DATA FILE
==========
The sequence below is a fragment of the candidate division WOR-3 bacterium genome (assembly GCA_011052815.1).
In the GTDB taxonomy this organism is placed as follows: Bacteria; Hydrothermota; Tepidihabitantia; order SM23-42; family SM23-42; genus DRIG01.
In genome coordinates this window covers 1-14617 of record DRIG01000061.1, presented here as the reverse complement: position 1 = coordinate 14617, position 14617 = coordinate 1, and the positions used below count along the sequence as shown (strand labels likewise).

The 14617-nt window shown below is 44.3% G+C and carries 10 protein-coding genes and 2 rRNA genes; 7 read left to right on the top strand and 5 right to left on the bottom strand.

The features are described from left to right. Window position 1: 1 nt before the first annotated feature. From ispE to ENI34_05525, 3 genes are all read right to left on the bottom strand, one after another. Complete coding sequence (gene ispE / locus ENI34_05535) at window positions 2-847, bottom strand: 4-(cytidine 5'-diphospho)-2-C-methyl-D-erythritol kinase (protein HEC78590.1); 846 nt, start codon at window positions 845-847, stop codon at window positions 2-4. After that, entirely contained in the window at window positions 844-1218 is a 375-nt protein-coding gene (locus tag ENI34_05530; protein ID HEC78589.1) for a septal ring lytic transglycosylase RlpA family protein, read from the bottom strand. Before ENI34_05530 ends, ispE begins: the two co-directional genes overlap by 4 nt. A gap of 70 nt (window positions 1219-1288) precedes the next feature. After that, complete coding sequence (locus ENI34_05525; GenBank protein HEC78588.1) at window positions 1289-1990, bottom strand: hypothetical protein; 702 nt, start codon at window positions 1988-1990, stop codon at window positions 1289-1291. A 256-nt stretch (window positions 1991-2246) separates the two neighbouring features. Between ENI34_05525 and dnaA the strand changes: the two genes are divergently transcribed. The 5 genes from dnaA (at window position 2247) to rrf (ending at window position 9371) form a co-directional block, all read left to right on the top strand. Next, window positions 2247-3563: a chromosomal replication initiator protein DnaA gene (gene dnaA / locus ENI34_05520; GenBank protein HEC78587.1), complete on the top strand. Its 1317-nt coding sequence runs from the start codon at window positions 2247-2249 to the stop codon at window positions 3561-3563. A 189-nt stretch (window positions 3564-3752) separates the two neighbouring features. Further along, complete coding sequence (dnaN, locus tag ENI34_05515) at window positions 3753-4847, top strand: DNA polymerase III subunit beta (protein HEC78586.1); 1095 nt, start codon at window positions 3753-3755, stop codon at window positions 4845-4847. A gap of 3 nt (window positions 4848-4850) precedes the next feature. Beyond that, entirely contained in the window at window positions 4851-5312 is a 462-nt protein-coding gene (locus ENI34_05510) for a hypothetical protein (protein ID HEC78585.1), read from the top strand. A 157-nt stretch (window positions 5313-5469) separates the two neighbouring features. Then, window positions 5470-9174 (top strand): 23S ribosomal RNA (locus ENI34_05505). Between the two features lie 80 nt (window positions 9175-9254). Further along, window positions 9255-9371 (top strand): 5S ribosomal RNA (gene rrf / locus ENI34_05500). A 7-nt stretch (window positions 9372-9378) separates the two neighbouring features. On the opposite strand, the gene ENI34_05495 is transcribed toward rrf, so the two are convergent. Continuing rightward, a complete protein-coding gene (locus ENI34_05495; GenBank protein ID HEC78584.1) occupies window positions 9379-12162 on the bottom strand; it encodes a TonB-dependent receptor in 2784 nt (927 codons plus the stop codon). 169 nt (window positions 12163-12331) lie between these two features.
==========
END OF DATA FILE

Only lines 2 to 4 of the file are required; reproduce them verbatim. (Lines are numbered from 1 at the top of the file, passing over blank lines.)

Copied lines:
In the GTDB taxonomy this organism is placed as follows: Bacteria; Hydrothermota; Tepidihabitantia; order SM23-42; family SM23-42; genus DRIG01.
In genome coordinates this window covers 1-14617 of record DRIG01000061.1, presented here as the reverse complement: position 1 = coordinate 14617, position 14617 = coordinate 1, and the positions used below count along the sequence as shown (strand labels likewise).

The 14617-nt window shown below is 44.3% G+C and carries 10 protein-coding genes and 2 rRNA genes; 7 read left to right on the top strand and 5 right to left on the bottom strand.